Article

Equity and the child health Millennium Development Goal: the role of pro-poor health policies.

Department of Health Policy and Management, Columbia University Mailman School of Public Health, New York, New York 10032, USA.
Journal of epidemiology and community health (Impact Factor: 3.04). 04/2011; 65(4):327-33. DOI: 10.1136/jech.2009.096081
Source: PubMed

ABSTRACT There are substantial disparities in mortality between rich and poor children in developing countries. As a result, there is a call for explicitly pro-poor health programming in efforts to reach the child health Millennium Development Goals.
To estimate the contribution made by pro-poor health policy to reduction in wealth disparities in under-5 mortality.
An ecological, cross-sectional analysis was performed using Demographic and Health Survey data from 47 developing countries. Multivariate analysis was used to estimate the association between government health expenditure, the wealth distribution of two essential child health services (concentration indices of immunisation and treatment for acute respiratory infection) and aggregate under-5 mortality, as well as two measures of poor-rich equity in mortality outcomes-the quintile ratio and the concentration index of under-5 mortality-while confounders were controlled for.
Lower concentration (more pro-poor) indices for immunisation and treatment for acute respiratory infection were found to be associated with a reduction in inequity in under-5 mortality to the benefit of the poor. Government health expenditures were associated with lower overall national mortality reductions but had no effect on equity of mortality outcomes.
Redistributive health policies that promote pro-poor distribution of health services may reduce the gap in under-5 mortality between rich and poor in low-income and middle-income countries. To ensure that the poor gain from the current efforts to reach the Millennium Development Goals, essential child health services should explicitly target the poor. Failing that, the gains from these services will tend to accrue to the wealthier children in countries, magnifying inequalities in mortality.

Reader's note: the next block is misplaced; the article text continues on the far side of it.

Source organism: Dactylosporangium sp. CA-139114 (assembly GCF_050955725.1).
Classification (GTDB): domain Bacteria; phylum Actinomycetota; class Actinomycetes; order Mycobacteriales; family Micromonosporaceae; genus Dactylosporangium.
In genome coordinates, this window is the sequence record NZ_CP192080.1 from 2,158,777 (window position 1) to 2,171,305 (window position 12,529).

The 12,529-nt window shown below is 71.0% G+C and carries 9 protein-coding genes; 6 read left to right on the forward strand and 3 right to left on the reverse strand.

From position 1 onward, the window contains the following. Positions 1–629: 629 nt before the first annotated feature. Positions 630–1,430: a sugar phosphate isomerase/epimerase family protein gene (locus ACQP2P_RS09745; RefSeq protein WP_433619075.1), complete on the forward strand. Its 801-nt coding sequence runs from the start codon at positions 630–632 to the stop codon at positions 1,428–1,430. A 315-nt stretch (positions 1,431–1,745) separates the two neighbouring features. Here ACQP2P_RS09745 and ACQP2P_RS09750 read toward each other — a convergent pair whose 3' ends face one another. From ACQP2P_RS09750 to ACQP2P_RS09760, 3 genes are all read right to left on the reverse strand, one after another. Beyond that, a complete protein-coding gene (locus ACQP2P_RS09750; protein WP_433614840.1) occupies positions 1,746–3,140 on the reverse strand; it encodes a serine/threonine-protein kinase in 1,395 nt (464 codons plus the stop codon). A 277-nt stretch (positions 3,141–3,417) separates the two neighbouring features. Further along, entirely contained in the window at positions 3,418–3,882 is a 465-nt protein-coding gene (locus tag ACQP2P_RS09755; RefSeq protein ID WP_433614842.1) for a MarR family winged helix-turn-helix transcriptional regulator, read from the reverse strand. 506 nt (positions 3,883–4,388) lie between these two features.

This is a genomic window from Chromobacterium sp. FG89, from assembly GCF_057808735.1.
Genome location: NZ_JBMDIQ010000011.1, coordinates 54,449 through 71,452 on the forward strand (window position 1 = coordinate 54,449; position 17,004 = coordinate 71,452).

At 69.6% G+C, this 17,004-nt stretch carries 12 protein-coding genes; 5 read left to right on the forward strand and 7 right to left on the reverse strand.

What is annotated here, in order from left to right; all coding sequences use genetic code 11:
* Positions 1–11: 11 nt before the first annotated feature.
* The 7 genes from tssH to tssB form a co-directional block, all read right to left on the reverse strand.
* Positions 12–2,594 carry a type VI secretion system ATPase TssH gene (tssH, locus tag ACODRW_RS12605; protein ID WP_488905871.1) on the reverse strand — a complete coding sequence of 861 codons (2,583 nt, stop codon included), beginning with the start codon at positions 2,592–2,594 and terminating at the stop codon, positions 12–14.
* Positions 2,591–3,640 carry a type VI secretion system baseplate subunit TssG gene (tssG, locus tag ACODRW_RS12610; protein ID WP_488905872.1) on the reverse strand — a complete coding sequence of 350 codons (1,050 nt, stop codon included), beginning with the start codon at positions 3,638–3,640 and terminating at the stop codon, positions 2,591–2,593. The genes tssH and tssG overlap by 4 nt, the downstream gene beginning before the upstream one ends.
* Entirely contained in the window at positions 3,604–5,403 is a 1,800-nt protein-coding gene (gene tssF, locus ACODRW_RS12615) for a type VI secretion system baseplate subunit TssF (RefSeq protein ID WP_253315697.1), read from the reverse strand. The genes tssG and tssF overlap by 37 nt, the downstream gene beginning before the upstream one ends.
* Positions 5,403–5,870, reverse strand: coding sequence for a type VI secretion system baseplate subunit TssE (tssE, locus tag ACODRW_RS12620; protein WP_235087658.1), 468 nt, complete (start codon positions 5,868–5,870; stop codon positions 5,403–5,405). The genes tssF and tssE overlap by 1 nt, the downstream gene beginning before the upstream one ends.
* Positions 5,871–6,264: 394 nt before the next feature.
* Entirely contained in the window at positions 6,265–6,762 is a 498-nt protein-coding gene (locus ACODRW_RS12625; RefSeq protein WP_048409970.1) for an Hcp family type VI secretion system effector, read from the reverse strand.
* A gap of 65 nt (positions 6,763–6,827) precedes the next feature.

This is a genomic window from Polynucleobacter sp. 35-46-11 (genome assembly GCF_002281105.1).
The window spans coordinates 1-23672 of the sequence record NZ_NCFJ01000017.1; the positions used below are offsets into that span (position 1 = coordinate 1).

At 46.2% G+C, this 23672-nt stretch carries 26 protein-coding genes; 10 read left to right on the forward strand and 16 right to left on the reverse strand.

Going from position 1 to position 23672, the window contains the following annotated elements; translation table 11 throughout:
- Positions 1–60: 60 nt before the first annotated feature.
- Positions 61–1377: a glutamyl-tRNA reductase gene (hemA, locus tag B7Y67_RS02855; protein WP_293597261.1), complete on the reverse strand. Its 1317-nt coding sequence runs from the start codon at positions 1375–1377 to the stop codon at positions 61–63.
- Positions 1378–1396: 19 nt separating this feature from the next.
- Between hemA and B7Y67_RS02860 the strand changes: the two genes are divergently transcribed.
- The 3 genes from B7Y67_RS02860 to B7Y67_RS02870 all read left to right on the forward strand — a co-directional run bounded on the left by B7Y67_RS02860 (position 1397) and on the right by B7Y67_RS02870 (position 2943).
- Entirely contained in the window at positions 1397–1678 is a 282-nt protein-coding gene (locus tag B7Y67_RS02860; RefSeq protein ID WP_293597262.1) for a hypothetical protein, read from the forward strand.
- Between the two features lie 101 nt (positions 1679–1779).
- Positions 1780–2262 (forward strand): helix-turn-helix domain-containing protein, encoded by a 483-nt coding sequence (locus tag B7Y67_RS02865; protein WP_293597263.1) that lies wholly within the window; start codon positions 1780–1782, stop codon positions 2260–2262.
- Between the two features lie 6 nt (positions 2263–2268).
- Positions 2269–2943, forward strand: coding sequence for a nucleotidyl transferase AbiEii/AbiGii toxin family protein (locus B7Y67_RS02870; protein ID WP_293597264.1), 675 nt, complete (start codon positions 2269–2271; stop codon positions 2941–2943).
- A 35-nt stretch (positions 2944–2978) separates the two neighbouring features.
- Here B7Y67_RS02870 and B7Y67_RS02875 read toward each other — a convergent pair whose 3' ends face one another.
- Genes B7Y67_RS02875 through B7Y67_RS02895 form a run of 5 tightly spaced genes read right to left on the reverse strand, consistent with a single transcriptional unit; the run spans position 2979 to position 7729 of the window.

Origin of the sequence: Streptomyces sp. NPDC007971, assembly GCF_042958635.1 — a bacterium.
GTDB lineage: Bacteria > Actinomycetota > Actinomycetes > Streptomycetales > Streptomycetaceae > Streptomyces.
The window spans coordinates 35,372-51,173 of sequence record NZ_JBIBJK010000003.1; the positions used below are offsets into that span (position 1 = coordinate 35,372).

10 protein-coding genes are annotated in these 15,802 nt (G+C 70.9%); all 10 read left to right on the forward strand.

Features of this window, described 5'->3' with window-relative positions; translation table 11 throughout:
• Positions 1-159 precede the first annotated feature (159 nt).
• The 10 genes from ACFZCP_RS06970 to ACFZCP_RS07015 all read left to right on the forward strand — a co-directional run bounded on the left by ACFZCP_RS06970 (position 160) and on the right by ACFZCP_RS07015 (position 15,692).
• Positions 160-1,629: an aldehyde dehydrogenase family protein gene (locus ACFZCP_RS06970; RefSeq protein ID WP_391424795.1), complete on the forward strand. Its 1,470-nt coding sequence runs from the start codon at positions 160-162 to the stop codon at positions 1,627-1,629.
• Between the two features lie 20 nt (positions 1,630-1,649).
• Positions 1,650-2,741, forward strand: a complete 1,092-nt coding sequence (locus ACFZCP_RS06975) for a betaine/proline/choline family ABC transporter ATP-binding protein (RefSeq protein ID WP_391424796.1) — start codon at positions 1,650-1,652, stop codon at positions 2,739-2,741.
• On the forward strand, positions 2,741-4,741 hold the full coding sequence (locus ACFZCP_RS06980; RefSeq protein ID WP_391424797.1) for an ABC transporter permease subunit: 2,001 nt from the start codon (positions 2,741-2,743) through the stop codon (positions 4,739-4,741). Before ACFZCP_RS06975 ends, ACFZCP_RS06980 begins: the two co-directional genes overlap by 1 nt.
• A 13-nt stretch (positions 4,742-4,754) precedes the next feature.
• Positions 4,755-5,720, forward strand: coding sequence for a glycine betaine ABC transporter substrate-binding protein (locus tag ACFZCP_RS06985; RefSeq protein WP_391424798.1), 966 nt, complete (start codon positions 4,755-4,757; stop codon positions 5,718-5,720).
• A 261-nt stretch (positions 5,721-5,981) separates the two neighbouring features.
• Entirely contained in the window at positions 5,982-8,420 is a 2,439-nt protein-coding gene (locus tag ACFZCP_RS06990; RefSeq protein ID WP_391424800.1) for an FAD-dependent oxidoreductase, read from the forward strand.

0 Bookmarks
 · 
69 Views
  • Source
    [Show abstract] [Hide abstract]
    ABSTRACT: Global health equity strategists have previously focused much on differences across countries. At first glance, the global health gap in health status appears to result primarily from disparities between the developing and developed regions. We examine how much of this disparity could be attributed to within-country disparities in developing nations. We used data from Demographic and Health Surveys conducted between 1995 and 2010 in 67 developing countries. Using a population attributable risk approach, we computed the proportion of global under-five mortality gap and the absolute under-five deaths that would be reduced if the under-five mortality rate in each of these 67 countries was lowered to the level of the top 10% economic group in each country. As a sensitivity check, we also conducted comparable calculations replacing the top 10% with the top 5% and with the top 20%. In 2007, approximately 6.6 million under-five deaths were observed in the 67 countries used in the analysis. This could be reduced to only 600,000 deaths if these countries had the same under-five mortality rate as developed countries. If the under-five mortality rate in developing countries was lowered to the rate among the top 10% economic group in those same each of these countries, under-five deaths would be reduced to 3.7 million. This corresponds to a 48% reduction in the global mortality gap and 2.9 million under-five deaths averted. Using cutoff points of top 5% and top 20% economic groups showed reduction of 37% and 56% respectively in the global mortality gap. With these cutoff points, respectively 2.3 and 3.4 million deaths would be averted. Under-five mortality disparities within developing countries account for roughly half of the global gap between developed and developing countries. Thus, within-country inequities deserve as much consideration as do inequalities between the world's developing and developed regions.